ScriptBasic wrote: ↑
Tue Jun 04, 2019 1:28 am
Has BIGINT been a feature of Python from the beginning? If not, my addition of GMP to ScriptBasic would be no different.
Yes, Python 2 has always had arbitrary precision integers, I'm sure Python 1 and even Python 0.9 had them. In Python 2 you have integer
which is either 16 or 32 bit (depended mainly on the register size of the platform it is on) and for numbers outside that range there is long
which is the arbitrary precision integer type.
Most of the time if, say a function takes two integers and adds them, if the sum is greater than what an integer can hold then you return the answer as a long instead.
Python 3 merged the two in to a single int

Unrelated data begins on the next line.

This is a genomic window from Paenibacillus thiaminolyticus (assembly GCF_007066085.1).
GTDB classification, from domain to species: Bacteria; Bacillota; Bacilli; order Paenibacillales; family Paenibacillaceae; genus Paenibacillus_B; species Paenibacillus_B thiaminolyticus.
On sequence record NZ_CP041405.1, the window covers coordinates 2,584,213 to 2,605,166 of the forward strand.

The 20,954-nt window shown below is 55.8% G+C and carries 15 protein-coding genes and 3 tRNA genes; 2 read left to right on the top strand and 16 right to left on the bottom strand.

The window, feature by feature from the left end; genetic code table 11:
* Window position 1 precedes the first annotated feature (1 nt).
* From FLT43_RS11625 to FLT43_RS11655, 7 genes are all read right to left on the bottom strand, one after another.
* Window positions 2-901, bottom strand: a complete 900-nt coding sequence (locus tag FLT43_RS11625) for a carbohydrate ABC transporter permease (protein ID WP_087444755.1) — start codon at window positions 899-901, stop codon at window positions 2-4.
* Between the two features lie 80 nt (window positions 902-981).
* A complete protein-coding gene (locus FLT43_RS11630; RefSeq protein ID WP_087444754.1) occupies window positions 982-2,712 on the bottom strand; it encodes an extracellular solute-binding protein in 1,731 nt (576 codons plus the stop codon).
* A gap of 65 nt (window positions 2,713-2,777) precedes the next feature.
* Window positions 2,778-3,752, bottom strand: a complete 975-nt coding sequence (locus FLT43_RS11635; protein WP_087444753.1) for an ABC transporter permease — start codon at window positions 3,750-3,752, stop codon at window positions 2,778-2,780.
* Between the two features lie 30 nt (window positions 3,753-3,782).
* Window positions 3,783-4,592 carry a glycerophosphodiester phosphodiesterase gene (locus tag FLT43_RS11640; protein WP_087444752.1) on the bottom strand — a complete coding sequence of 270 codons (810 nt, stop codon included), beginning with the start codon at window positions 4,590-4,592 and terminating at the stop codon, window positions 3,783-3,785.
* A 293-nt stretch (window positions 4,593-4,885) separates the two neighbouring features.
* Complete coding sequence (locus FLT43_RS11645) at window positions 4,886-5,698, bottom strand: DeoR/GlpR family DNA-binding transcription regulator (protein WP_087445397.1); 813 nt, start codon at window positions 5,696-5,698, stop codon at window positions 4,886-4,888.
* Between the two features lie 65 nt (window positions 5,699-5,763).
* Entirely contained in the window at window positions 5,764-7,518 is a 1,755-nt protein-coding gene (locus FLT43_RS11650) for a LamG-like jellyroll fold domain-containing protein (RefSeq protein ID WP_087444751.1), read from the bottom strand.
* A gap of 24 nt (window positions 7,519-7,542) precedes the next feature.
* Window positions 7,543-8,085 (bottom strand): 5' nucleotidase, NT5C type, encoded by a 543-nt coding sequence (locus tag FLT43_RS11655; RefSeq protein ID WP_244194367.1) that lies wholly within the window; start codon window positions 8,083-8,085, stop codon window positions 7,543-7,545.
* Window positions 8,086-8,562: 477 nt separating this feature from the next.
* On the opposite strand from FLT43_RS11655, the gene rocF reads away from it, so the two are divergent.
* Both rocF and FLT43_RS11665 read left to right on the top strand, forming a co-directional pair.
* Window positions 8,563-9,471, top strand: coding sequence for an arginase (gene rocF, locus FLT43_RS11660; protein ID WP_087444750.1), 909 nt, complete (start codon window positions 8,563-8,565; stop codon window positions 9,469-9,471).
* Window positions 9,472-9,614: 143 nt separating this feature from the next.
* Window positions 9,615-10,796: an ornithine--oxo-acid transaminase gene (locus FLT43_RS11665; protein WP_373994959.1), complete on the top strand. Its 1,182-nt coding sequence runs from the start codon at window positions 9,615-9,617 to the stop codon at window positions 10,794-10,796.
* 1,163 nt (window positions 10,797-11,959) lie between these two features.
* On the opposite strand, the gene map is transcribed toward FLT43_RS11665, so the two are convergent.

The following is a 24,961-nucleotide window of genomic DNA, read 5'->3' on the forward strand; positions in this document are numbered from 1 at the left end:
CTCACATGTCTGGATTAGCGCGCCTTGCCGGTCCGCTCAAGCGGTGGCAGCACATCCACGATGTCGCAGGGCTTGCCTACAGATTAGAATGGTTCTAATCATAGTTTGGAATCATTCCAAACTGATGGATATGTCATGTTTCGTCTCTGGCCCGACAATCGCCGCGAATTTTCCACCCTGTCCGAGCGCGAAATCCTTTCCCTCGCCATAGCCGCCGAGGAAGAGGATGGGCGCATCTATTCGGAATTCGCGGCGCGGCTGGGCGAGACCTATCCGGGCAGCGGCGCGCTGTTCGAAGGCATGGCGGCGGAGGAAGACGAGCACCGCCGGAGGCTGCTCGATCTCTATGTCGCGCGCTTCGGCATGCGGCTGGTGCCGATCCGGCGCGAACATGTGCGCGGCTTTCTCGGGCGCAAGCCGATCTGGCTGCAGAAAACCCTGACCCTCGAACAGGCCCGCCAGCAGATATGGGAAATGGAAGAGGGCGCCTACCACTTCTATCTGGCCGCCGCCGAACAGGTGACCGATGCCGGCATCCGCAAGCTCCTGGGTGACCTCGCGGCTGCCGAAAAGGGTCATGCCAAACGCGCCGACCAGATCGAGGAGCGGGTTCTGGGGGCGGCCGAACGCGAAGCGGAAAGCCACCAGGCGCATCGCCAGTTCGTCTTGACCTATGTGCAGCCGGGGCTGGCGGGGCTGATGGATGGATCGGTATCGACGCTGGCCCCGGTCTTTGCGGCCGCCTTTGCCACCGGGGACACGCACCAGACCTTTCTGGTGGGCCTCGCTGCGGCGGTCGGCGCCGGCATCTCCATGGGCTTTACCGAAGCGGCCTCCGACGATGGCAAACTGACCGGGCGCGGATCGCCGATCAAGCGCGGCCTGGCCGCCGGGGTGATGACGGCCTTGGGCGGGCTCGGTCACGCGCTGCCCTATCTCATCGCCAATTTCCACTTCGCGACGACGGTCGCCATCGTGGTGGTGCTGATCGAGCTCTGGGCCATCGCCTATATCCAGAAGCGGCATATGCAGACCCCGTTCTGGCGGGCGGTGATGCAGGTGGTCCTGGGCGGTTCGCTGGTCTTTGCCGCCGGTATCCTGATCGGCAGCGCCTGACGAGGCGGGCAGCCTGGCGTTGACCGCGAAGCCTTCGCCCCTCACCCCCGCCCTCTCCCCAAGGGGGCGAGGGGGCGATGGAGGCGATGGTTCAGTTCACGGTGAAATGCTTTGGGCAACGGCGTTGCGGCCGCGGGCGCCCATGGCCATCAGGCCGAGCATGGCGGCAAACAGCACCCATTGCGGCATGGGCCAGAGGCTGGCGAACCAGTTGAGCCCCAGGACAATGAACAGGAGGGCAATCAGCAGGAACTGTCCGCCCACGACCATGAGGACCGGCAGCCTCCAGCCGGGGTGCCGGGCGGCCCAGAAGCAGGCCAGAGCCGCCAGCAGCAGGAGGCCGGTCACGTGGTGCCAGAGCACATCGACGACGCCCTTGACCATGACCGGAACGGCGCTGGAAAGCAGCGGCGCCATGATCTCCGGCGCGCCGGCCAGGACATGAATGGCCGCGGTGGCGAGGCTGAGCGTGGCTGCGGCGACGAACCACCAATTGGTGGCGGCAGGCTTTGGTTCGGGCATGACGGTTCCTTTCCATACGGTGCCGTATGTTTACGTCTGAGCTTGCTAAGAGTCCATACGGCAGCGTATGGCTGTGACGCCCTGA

type, as long as the value it holds is small enough to fit in the machine's registers it is stored exactly as a word, if it is over then Python uses a custom format whereby only the absolute of a number is stored, the sign is held in the sign of the size field of the number (so size 2 means +ve value stored in 2 words, size -2 means the +ve value stored in the two words is really a negative value). It stores 30 bits of the number in each word (15 on 16-bit cpus).